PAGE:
Living on the edge in Sao Paulo
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Photo by . Brazilian media can’t decide whether these graffiti are the work of artists or of delinquents. But for their authors, “pichaçao” is all about living dangerously. Read more and view the photos…
Photo posted on Flickr by Choque.
Brazilian media can’t decide whether these graffiti are the work of artists or of delinquents. But for their authors, “pichaçao” is all about living dangerously.
Pichador comes from the Portuguese verb pichar, which means to apply “piche” (tar), but also to criticise harshly. Most pichadores come from the poor favelas of Sao Paulo. They paint characters from the runic alphabet (a writing system of uncertain origin used by Germanic peoples of northern Europe from about the 3rd century to the 17th century, exclusively in black), and their purpose is to challenge Brazilian society.
Pichadores tend to strike in the early hours of the morning. Armed with paint sprays, they strive to leave their mark as high as possible on the façades of houses, buildings or any urban structure. The less accessible a pichaçao is, the more it is valued. Pichadores say the reason they risk their lives is to rattle a society that treats them as outcasts. But for Brazil’s popular and conservative channel TV Globo, they are little more than vandals.
Posted on YouTube by CriptaDjan.
Pichadores storm Sao Paulo's contermporary art festival
In September 2008, pichadores even made a front-page appearance on Brazilian dailies after they stormed and tagged the show rooms of Sao Paulo’s contemporary art festival. They said they were protesting against a shift towards a commercial and standardised form of urban art. The artist, critic and exhibition commissioner Ricardo Basbaum, who witnessed the event, later told the local daily O Estado de Sao Paulo: “The festival has to learn to live with this. It’s a raw form of expression. Personally, I think it’s ugly, but it’s also part of society; and a festival such as ours must be open to society.”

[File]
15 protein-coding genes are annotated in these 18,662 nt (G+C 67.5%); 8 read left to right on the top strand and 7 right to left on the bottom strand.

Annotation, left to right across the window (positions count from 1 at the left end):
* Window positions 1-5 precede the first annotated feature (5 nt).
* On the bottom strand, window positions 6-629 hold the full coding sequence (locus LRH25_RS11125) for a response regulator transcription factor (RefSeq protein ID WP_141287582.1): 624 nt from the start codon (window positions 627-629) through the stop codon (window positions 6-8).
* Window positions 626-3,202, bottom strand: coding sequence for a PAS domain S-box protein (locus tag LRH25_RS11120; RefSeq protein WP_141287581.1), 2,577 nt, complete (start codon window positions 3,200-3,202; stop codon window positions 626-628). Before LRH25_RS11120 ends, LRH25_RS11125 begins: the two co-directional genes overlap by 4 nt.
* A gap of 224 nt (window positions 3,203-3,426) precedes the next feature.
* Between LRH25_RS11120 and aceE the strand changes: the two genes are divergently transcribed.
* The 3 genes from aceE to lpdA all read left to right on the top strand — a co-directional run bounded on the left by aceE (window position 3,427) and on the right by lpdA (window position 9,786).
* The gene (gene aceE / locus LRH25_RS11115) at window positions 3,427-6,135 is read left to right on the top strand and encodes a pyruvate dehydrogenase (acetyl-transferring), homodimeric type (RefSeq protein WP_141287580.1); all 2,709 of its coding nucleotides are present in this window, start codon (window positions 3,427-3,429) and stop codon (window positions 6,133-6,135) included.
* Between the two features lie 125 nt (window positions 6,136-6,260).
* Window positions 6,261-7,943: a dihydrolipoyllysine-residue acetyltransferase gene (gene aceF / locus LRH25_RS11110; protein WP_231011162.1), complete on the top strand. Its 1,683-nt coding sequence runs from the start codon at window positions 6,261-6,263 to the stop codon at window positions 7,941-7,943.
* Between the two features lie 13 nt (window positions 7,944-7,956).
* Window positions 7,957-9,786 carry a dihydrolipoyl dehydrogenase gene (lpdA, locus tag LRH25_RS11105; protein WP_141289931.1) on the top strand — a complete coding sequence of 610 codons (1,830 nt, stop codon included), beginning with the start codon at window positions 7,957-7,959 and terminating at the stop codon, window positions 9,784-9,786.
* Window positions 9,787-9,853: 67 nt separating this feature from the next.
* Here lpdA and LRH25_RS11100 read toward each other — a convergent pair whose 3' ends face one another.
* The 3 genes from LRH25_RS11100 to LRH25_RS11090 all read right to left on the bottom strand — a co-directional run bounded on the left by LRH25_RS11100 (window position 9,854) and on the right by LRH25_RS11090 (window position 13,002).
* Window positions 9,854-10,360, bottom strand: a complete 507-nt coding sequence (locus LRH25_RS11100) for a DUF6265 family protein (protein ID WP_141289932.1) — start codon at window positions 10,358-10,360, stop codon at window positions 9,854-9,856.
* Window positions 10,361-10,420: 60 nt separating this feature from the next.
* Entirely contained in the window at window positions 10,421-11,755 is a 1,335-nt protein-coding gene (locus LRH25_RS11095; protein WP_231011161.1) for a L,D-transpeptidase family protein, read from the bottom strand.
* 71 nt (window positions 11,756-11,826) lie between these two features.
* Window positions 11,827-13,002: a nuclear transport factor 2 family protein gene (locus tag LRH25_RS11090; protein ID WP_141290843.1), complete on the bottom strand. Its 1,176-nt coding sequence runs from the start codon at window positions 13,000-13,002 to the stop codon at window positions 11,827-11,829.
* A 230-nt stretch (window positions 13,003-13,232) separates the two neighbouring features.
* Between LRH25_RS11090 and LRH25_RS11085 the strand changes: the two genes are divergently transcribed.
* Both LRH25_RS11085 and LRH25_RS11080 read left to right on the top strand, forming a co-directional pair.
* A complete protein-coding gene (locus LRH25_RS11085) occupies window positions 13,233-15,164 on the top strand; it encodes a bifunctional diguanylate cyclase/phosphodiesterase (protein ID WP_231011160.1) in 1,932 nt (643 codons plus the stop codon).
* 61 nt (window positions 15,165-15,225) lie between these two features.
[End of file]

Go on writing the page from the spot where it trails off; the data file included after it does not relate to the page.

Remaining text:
Vided posted on YouTube by LissMorila
Pichaçao in pictures
Photos posted on Flickr by Choque.
'It’s a way of saying: "Hey, society, look at me – I’m here, I exist!"'
Sergio Massucci, a writer and former pichador, works in the advertising business in Sao Paulo.
The pichaçao movement was born in Sao Paulo’s favelas at the start of the 80s. It soon spread to the young, urban middle classes who found in pichaçao a way to express their discontent by spoiling the urban environment.
At the start, they were mostly fans of heavy metal bands such as Iron Maiden, Black Sabbath and Slayer. Their first logos were inspired by these bands’ typography. Pichadors are interested in performing a rebellious act, and not in its content. It’s a way of saying: ‘Hey, society, look at me – I’m here, I exist! The aim is to disturb and shock. They don’t care whether or not people see it as a form of art. They leave this debate to intellectuals locked up in their university campuses. Society’s concept of beauty has no place in their neighbourhoods. When they set out to pichar, it’s as though they were saying: now it’s your turn to take in all that I had to swallow during my childhood.